Breaking the limits of classical physics
(Phys.org) -- With simple arguments, researchers show that nature is complicated. Researchers from the Niels Bohr Institute have made a simple experiment that demonstrates that nature violates common sense the world is different than most people believe. The experiment illustrates that light does not behave according to the principles of classical physics, but that light has quantum mechanical properties. The new method could be used to study whether other systems behave quantum mechanically. The results have been published in the scientific journal, Physical Review Letters.
In physics there are two categories: classical physics and quantum physics. In classical physics, objects, e.g. a car or a ball, have a position and a velocity. This is how we classically look at our everyday world. In the quantum world objects can also have a position and a velocity, but not at the same time. At the atomic level, quantum mechanics says that nature behaves quite differently than you might think. It is not just that we do not know the position and the velocity, rather, these two things simply do not exist simultaneously. But how do we know that they do not exist simultaneously? And where is the border of these two worlds? Researchers have found a new way to answer these questions.
Light on quantum mechanics
Our goal is to use quantum mechanics in a new way. It is therefore important for us to know that a system really behaves in a way that has no classical explanation. To this end, we first examined light, explains Eran Kot, PhD-student in the research group, Quantum Optics at the Niels Bohr Institute at the University of Copenhagen.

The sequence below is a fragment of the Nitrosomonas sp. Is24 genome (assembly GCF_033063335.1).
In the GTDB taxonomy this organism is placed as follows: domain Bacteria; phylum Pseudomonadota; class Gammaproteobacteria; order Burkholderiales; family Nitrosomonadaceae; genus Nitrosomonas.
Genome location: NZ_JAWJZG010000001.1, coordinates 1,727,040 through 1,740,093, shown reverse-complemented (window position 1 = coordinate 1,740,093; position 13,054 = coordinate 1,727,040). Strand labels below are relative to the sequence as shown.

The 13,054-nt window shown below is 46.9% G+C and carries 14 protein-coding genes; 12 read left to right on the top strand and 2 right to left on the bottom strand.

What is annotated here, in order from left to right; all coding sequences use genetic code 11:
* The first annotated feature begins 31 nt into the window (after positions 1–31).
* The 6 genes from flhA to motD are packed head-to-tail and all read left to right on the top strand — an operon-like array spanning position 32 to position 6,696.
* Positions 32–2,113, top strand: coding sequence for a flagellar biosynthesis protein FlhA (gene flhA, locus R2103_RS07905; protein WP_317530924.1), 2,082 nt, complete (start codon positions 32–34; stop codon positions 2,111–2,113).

Based on a series of experiments in the quantum optics laboratories, they examined the state of light. In classical physics, light possesses both an electric and a magnetic field.
What our study demonstrated was that light can have both an electric and a magnetic field, but not at the same time. We thus provide a simple proof that an experiment breaks the classical principles. That is to say, we showed light possesses quantum properties, and we can expand this to other systems as well says Eran Kot.
Classical and non-classical mechanics
The aim of the research is both to fundamentally understand the world, but there is also a practical challenge in being able to exploit quantum mechanics in larger contexts. For light it is no great surprise that it behaves quantum mechanically, but the methods that have been developed can also be used to study other systems.
We are endeavouring to develop future quantum computers and we therefore need to understand the borders for when something behaves quantum mechanically and when it is classical mechanics, says professor of quantum physics Anders S. Sørensen, explaining that quantum computing must necessarily be comprised of systems with non-classical properties.
More information: prl.aps.org/abstract/PRL/v108/i23/e233601
Journal information: Physical Review Letters
Provided by Niels Bohr Institute